We sampled cheeses from France, Holland and Canada, and I am pleased to say my favourite was Chevre Noir from Chesterville, Quebec, an 18-month-old tangy cheese. I was surprised to learn it was a goat’s-milk cheddar. Before the class, I hadn’t realized goat’s milk could be used in a variety of cheese types, including cheddar and blue.
The history of goat cheese in Quebec was interesting to learn, mainly because it is such a short history. Goat cheese production didn’t take off in the region until the early 1980s. Prior to that, goat’s milk was primarily produced for hospitals, where it was fed to premature babies whose underdeveloped digestive systems were better able to process the small fat molecules present in goat’s milk.
When the tasting was complete and the wine had run dry, many students hung around to ask Julia their cheese-related questions. My tasting companion and I chose to press ourselves through the crowd to the cheese counter, where we took advantage of the 10-per cent-discount offered to attendees by snapping up three goat cheeses. And a new batch of goat cheese lovers was born.
Phoebe Powell recently returned to Toronto after traveling for three months across Asia where she found few opportunities to sample cheese.
Kicking back in Zoe’s Lounge at the Fairmont Chateau Laurier in Ottawa is a fine way to conclude a road trip that started 10 hours earlier. We have a window table under the atrium with a view of the stately National Arts Centre and Wellington Street where pedestrians in parkas and toques scurry back and forth.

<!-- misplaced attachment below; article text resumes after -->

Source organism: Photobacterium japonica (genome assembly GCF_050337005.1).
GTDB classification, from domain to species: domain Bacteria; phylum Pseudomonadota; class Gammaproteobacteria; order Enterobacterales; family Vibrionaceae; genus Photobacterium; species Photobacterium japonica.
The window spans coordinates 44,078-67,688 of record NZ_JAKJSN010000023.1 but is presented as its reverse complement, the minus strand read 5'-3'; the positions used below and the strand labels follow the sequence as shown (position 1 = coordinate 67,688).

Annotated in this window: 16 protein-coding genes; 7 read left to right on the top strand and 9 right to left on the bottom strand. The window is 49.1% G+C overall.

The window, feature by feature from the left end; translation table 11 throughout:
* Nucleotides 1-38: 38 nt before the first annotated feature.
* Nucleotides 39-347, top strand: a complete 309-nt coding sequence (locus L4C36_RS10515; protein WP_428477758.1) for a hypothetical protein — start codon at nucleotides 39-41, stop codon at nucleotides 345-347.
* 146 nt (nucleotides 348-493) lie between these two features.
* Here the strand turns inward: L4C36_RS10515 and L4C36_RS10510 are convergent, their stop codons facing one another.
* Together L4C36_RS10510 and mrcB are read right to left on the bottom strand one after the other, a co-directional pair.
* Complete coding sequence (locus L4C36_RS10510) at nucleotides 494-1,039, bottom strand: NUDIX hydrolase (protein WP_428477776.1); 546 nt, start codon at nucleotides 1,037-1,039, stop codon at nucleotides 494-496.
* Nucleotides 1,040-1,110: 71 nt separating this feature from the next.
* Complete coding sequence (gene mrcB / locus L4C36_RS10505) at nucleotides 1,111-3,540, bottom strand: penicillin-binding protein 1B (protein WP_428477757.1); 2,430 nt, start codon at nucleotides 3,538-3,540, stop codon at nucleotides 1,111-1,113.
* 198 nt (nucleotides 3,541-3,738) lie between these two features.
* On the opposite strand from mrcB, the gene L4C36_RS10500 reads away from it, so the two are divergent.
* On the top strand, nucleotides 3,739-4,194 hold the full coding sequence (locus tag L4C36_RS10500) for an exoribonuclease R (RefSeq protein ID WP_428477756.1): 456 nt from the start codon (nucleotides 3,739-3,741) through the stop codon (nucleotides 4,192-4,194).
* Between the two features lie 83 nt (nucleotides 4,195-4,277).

As we had a productive meeting earlier in Picton to discuss the Ontario cheese trail concept, I’d like to end the day on a cheese high. I order a French onion soup, make a “Canadian cheese board” my main, and finish the meal with what turns out to be an exceptional apple cake.
The aroma from the duo of cheeses—Gruyere and Oka, both from Quebec—on the onion soup makes it soooooooo inviting. Significant Other makes a note to combine the two on a grilled cheese sandwich sometime. The soup itself is rich and hearty. (Why is that the closer one gets to the Quebec, the better the French onions soups taste?)
The Canadian cheese plate is fine in an ordinary sort of way: Oka is always nice, three-year Balderson Heritage Cheddar has bite, Ermite from Abbaye de Saint-Benoit-du-Lac has blue tang and a linger of mushrooms, while the Chevalier Triple Cream Brie is suitably creamy. On the side there is a tasty mission-fig chutney and a perfect cluster of small grapes.
But the piece de resistance is the apple cake, more specifically, brown butter apple cake served with roasted walnut vanilla ice cream, marinated cranberries, drizzle of creme anglaise and caramel sauce, and—Wait for it!—a dollop of sweet goat-cheese mousse.
What an amazing flavour! The sweetened whipped cream is a perfect match for the goat cheese. A perfect end to the meal and a day on the road to visit Ottawa for Winterlude.